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Who is in control of your controlled substances?

Protect your patients, your clients, your staff, and your licence - be rigorous, stay informed, know the rules, recognize you have an important role in public protection and public health related to controlled substances.

Every veterinarian has the right to prescribe and dispense controlled substances. This privilege comes with responsibilities, inclusive of mitigating the risk of inappropriate or illegal access to controlled drugs. 

Veterinary rules related to the management of controlled drugs, including disposal, have always been rigorous. Given that, it is surprising that the following scenarios are not uncommon at the time of facility inspection or member investigation:

  • the absence of a protocol for the acquisition of controlled drugs
  • the absence of a controlled drug log
  • the absence of any auditing of the drug log
  • the lack of staff knowledge on how to complete a log or an audit
  • the lack of reporting of the disappearance of controlled substances from a clinic 

The law is clear that veterinarians, in particular the facility director, are responsible for the access to and the use of any controlled substances in an accredited facility. Further, veterinarians are responsible for appropriate prescribing, appropriate dispensing, maintaining appropriate logs, completion of audits, and the management of every controlled substance in an accredited facility.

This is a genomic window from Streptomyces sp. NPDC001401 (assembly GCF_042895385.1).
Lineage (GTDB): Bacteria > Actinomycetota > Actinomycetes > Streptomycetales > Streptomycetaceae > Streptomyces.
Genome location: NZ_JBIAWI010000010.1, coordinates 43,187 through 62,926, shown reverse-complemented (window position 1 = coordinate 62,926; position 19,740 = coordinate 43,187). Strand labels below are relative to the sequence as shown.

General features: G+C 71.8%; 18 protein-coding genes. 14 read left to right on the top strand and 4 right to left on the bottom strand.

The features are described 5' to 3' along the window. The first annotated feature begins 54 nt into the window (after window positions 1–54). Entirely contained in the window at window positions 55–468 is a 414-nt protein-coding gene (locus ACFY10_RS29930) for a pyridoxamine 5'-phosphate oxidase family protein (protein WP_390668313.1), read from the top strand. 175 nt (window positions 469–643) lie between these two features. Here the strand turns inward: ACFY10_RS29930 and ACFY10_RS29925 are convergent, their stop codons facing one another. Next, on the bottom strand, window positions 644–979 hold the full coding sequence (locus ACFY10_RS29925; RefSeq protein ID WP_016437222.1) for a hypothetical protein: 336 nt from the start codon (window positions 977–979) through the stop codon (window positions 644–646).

There is an ever-increasing need for veterinarians to be aware of the public health risks of drugs stored in a facility – valium, ketamine, fentanyl, hydromorphone, and butorphanol to name a few. Understanding the street value of controlled substances, knowledge of the "latest and greatest" substance receiving abuse, and awareness of drug seeking behaviours all assist a veterinarian in keeping on top of this professional privilege.

Controlled substances management checklist

How does your practice rate?

Have you -

  • Read and implemented the rules - the College's Professional Practice Standard and Guide on the Management and Disposal of Controlled Drugs.
  • Established a protocol for the acquisition of controlled substances  
  • Maintained  a comprehensive controlled drug log  
  • Ensured regular audits are performed  
  • Stored controlled drugs securely at all times - this means locked up
  • Limited  access to only trained and trusted individuals
  • Reported unreconciled loss or theft to Health Canada and the police
  • Destroyed controlled drugs in accordance with federal, provincial and municipal rules